Clovis teenager defies the odds, honored among "Students of Promise"
Parker Fritsch defies the odds with every step he takes across the Buchanan High School campus.
"I was diagnosed with Philadelphia Positive A.L.L. -- Acute Lymphoblastic Leukemia-- at age 2½. I was four weeks away from my third birthday,” he says. “I went under extensive chemotherapy, full body radiation, all while being a three-year-old.”
His battle inspired an outpouring of support in the community.
Some rolled up their sleeves to donate blood and join the bone marrow registry.
Others, opened their checkbooks to buy Parker’s artwork.
The funds helped his parents make ends meet as he received treatments between Valley Children’s Hospital and Duke University.
He credits a bone marrow transplant for saving his life.
His blood drive, known as “Helping Parker’s Pals”, continues to this day.
More than 500 pints of blood have been donated.
“That can save three people for every pint of blood. So tremendous amount of lives have been saved through my blood drive every year,” he says.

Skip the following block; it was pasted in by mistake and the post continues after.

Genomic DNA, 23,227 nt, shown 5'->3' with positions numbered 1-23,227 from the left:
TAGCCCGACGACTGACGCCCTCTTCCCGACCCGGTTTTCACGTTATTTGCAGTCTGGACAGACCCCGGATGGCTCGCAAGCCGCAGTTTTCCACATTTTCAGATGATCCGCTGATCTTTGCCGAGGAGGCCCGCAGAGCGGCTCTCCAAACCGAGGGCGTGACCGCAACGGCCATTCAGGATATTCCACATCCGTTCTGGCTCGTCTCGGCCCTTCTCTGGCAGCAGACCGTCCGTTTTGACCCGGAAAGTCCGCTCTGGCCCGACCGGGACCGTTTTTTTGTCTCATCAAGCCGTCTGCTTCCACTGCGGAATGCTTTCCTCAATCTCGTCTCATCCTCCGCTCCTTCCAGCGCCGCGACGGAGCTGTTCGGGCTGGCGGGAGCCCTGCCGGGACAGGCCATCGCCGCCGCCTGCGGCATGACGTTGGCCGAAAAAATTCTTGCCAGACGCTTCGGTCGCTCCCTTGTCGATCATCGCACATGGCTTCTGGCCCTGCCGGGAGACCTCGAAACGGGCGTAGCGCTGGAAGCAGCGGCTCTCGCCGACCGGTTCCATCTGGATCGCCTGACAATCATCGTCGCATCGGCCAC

Parker is now a junior in high school—and he is thriving.
He works for Buchanan’s baseball program.
He competed in Mock Trial.
He’s on the school’s golf team.
“When I was diagnosed so early, I got so many things taken away that a normal child could have. Normal children could go outside and play Where I was on heavy rounds of chemo which weakened my immune system,” he says. “I just want to do everything. My mom says it gets very annoying sometimes trying to keep up with it all but, she manages somehow and I’m extremely grateful for that.”
He got his license last year and recently bought a car, alleviating some of the pressures on his mom.
“He is a go-getter. Likes to be involved. I see him everywhere,” says Jeffrey Hodges, Parker’s guidance counselor.
Hodges nominated Parker for the “Students of Promise” award.
Sixteen were handed out across Clovis Unified Wednesday night.
The awards -- which include scholarship money-- are given to students who make no excuses and work tirelessly in their pursuit to improve their situations and gain an education.
Hodges says others can-- and should – learn from Parker’s bravery.
“Don’t let any adversity stand in the way of what you want to do in life,” Hodges says. “I cant’ wait to see what he’s gonna do in the future.”
If Parker has his way, that future will include medicine.
He’s already taking courses at the Center for Advanced Research and Technology—or CART.
He hopes to attend Duke University.
“Through my entire life, I’ve seen medical specialists help get me through my rough times. Now that I have a more understanding of how they did it. I want to fulfill other kids’ dreams, living through hard times, push through cancer and other deadly diseases,” Parker says.